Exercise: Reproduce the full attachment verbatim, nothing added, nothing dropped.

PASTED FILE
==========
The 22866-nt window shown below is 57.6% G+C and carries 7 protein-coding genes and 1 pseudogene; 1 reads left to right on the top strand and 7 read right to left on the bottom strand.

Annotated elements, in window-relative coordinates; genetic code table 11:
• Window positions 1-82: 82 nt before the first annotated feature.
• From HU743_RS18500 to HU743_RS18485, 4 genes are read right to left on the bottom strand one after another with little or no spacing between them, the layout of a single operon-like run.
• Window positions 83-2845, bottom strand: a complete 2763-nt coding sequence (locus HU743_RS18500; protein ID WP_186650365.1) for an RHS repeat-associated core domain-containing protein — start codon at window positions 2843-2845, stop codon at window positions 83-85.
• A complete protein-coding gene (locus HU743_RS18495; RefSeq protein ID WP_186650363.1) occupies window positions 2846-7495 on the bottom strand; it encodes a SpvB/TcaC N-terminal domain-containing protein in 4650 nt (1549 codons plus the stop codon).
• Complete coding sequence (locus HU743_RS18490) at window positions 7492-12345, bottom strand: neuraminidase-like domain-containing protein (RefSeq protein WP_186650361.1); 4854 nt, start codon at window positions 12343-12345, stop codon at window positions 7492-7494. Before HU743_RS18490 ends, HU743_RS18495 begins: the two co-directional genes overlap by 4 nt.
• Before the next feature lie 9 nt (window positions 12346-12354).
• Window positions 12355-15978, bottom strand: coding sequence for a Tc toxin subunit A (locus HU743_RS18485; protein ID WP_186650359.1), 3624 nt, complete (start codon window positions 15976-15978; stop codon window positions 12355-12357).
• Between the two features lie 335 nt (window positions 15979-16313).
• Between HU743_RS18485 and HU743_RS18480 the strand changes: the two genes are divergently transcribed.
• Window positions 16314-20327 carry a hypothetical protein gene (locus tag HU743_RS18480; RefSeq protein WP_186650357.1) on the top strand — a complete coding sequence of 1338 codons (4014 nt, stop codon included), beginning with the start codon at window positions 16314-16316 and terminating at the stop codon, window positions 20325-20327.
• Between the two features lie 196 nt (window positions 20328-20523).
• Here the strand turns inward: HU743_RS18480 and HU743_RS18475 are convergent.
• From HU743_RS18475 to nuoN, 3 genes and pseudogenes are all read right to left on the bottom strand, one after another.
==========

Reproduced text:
The 22866-nt window shown below is 57.6% G+C and carries 7 protein-coding genes and 1 pseudogene; 1 reads left to right on the top strand and 7 read right to left on the bottom strand.

Annotated elements, in window-relative coordinates; genetic code table 11:
• Window positions 1-82: 82 nt before the first annotated feature.
• From HU743_RS18500 to HU743_RS18485, 4 genes are read right to left on the bottom strand one after another with little or no spacing between them, the layout of a single operon-like run.
• Window positions 83-2845, bottom strand: a complete 2763-nt coding sequence (locus HU743_RS18500; protein ID WP_186650365.1) for an RHS repeat-associated core domain-containing protein — start codon at window positions 2843-2845, stop codon at window positions 83-85.
• A complete protein-coding gene (locus HU743_RS18495; RefSeq protein ID WP_186650363.1) occupies window positions 2846-7495 on the bottom strand; it encodes a SpvB/TcaC N-terminal domain-containing protein in 4650 nt (1549 codons plus the stop codon).
• Complete coding sequence (locus HU743_RS18490) at window positions 7492-12345, bottom strand: neuraminidase-like domain-containing protein (RefSeq protein WP_186650361.1); 4854 nt, start codon at window positions 12343-12345, stop codon at window positions 7492-7494. Before HU743_RS18490 ends, HU743_RS18495 begins: the two co-directional genes overlap by 4 nt.
• Before the next feature lie 9 nt (window positions 12346-12354).
• Window positions 12355-15978, bottom strand: coding sequence for a Tc toxin subunit A (locus HU743_RS18485; protein ID WP_186650359.1), 3624 nt, complete (start codon window positions 15976-15978; stop codon window positions 12355-12357).
• Between the two features lie 335 nt (window positions 15979-16313).
• Between HU743_RS18485 and HU743_RS18480 the strand changes: the two genes are divergently transcribed.
• Window positions 16314-20327 carry a hypothetical protein gene (locus tag HU743_RS18480; RefSeq protein WP_186650357.1) on the top strand — a complete coding sequence of 1338 codons (4014 nt, stop codon included), beginning with the start codon at window positions 16314-16316 and terminating at the stop codon, window positions 20325-20327.
• Between the two features lie 196 nt (window positions 20328-20523).
• Here the strand turns inward: HU743_RS18480 and HU743_RS18475 are convergent.
• From HU743_RS18475 to nuoN, 3 genes and pseudogenes are all read right to left on the bottom strand, one after another.